Friday, May 24 — Growing its Garden Program and helping Lansing improve its commercial corridors are on the top of the priority list for Jeff Burdick, the new executive director of the Ingham County Land Bank.
His job duties include overseeing the day-to-day grind of the operation, its 12 staff members, a handful of AmeriCorps workers and roughly 900 properties throughout the county.
Burdick, 39, grew up in Troy. He earned his masters degree in urban and regional planning from the University of Michigan. After graduation, he started work as the assistant planner in Naperville, Ill. and later became the general planner in Evanston, Ill.
In 2003, he returned to Michigan where he worked for six years at the Genesee County Land Bank as its community planner. He and his family then moved to North Carolina, where he worked for the state’s Division of Community Assistance. He also worked for the planning department in Durham, N.C. The Land Bank job brought Burdick back to Michigan.
“I’m excited for the challenges that lie ahead and I’m ready to lead the Land Bank in continuing to do good work for Lansing and Ingham County,” he said. “We moved out of Michigan, but I’m glad to be back.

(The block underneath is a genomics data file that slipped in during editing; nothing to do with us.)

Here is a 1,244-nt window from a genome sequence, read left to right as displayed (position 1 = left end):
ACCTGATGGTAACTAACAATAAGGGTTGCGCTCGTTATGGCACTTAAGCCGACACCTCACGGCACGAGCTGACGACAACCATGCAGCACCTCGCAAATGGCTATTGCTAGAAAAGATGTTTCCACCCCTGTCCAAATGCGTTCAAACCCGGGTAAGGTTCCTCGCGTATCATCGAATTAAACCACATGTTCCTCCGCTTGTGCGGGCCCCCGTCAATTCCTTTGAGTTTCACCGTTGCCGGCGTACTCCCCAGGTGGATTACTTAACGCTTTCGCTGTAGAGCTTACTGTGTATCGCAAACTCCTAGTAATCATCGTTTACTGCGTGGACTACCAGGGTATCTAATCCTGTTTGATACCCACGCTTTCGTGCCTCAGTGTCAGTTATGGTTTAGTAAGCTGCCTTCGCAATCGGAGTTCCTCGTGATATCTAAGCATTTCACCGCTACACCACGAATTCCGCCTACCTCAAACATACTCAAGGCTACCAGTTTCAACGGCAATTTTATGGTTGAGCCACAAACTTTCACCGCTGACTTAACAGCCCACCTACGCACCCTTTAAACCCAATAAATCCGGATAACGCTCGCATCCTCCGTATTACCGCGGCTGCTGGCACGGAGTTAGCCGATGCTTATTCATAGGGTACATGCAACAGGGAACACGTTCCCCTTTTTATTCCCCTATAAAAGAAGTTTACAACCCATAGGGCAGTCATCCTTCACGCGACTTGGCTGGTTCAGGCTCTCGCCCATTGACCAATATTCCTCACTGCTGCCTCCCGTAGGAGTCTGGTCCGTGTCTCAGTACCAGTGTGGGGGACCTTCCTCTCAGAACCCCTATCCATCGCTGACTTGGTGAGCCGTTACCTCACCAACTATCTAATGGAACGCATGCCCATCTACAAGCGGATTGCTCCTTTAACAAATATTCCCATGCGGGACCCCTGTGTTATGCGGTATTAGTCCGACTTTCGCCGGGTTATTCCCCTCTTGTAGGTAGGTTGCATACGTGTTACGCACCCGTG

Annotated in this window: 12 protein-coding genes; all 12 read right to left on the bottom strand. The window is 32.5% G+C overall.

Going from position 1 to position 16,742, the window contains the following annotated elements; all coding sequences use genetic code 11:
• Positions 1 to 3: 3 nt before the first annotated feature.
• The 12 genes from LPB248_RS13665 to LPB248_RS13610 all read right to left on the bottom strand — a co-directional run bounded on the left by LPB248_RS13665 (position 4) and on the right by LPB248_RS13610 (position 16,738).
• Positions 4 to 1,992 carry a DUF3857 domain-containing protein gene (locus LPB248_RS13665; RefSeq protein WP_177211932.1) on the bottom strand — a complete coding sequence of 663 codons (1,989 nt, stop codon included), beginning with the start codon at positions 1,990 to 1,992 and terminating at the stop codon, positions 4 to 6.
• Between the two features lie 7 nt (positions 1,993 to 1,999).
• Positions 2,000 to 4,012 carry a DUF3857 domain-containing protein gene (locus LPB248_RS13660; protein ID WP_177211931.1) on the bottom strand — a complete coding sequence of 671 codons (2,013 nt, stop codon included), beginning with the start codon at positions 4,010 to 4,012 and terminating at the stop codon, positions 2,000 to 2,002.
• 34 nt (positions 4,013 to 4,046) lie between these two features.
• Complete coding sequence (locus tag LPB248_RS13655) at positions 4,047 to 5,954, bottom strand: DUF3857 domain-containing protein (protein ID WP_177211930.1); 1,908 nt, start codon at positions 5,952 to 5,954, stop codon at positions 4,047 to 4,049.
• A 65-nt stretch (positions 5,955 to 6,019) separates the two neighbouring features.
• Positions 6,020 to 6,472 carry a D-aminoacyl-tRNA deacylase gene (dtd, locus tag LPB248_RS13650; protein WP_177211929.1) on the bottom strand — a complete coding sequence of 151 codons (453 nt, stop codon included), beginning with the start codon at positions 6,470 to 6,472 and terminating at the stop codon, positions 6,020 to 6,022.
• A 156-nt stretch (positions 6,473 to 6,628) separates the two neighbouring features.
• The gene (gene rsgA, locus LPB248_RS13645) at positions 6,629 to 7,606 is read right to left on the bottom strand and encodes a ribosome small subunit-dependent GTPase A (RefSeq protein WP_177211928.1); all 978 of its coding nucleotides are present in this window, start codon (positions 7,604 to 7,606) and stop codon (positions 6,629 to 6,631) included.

Eric Schertzing, Ingham County Treasurer and Land Bank Chairman, said Burdick was chosen from a field of 30 candidates, five of whom were interviewed for the position.
“Jeff has a planning background, which is a different, but complementary skill set to the Land Bank and we’re excited to have someone with his experience to lead us forward,” Schertzing said. “Great things lie ahead.”
One of the main areas he’d like to focus on, Burdick said, is helping Lansing by working with the city to improve its commercial corridors. Schertzing, expanded on that saying the Land Bank owns several properties along the Kalamazoo and Pennsylvania Avenue corridors that could eventually become mixed-use developments.
Another area where Burdick would like to expand is the Land Bank’s Garden Program. The program allows residents to lease vacant properties and use them for community gardens. The program has grown steadily over the years, from 13 gardens in 2010 to 23 gardens on Land Bank property in 2012. He said he’d like to expand the lease terms from one-year leases to something more long term.
“When we have a vacant property, we want to see development, we want to see density, we don’t want to hold properties for long,” he said. “We’d eventually like to see housing, but in the interim, those spaces could be utilized as gardens and beautification projects for the community.”
Throughout the county there are 350 Land Bank land parcels that could be used for community gardening, he said.
Burdick will work closely with outgoing Executive Director Mary Ruttan, Schertzing said, who be at the Land Bank through the end of the year to help work on special projects.